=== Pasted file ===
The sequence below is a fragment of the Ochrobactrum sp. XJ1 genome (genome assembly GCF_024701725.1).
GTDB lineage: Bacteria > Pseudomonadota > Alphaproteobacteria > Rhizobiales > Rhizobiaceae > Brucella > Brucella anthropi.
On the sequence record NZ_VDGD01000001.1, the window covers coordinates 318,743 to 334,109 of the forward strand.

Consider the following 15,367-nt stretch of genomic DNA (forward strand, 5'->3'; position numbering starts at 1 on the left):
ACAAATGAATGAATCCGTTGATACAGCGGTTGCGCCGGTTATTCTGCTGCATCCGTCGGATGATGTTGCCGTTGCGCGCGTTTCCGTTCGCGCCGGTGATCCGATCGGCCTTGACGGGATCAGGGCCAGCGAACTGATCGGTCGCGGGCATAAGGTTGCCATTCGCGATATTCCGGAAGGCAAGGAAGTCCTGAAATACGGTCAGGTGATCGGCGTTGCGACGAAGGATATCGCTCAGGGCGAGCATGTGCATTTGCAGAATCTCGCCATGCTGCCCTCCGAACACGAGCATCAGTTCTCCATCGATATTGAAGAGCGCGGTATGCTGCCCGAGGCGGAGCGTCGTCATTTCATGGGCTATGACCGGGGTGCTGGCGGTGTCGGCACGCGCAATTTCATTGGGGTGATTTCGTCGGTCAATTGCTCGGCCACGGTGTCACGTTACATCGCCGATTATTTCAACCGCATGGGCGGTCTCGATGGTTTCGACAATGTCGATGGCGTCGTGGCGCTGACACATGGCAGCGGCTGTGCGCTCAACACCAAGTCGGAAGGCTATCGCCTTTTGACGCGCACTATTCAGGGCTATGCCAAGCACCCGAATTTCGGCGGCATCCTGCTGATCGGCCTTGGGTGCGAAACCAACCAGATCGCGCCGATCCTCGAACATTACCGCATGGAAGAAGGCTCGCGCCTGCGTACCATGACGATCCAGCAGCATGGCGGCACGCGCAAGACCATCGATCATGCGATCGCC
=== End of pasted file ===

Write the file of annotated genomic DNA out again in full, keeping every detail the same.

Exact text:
The sequence below is a fragment of the Ochrobactrum sp. XJ1 genome (genome assembly GCF_024701725.1).
GTDB lineage: Bacteria > Pseudomonadota > Alphaproteobacteria > Rhizobiales > Rhizobiaceae > Brucella > Brucella anthropi.
On the sequence record NZ_VDGD01000001.1, the window covers coordinates 318,743 to 334,109 of the forward strand.

Consider the following 15,367-nt stretch of genomic DNA (forward strand, 5'->3'; position numbering starts at 1 on the left):
ACAAATGAATGAATCCGTTGATACAGCGGTTGCGCCGGTTATTCTGCTGCATCCGTCGGATGATGTTGCCGTTGCGCGCGTTTCCGTTCGCGCCGGTGATCCGATCGGCCTTGACGGGATCAGGGCCAGCGAACTGATCGGTCGCGGGCATAAGGTTGCCATTCGCGATATTCCGGAAGGCAAGGAAGTCCTGAAATACGGTCAGGTGATCGGCGTTGCGACGAAGGATATCGCTCAGGGCGAGCATGTGCATTTGCAGAATCTCGCCATGCTGCCCTCCGAACACGAGCATCAGTTCTCCATCGATATTGAAGAGCGCGGTATGCTGCCCGAGGCGGAGCGTCGTCATTTCATGGGCTATGACCGGGGTGCTGGCGGTGTCGGCACGCGCAATTTCATTGGGGTGATTTCGTCGGTCAATTGCTCGGCCACGGTGTCACGTTACATCGCCGATTATTTCAACCGCATGGGCGGTCTCGATGGTTTCGACAATGTCGATGGCGTCGTGGCGCTGACACATGGCAGCGGCTGTGCGCTCAACACCAAGTCGGAAGGCTATCGCCTTTTGACGCGCACTATTCAGGGCTATGCCAAGCACCCGAATTTCGGCGGCATCCTGCTGATCGGCCTTGGGTGCGAAACCAACCAGATCGCGCCGATCCTCGAACATTACCGCATGGAAGAAGGCTCGCGCCTGCGTACCATGACGATCCAGCAGCATGGCGGCACGCGCAAGACCATCGATCATGCGATCGCC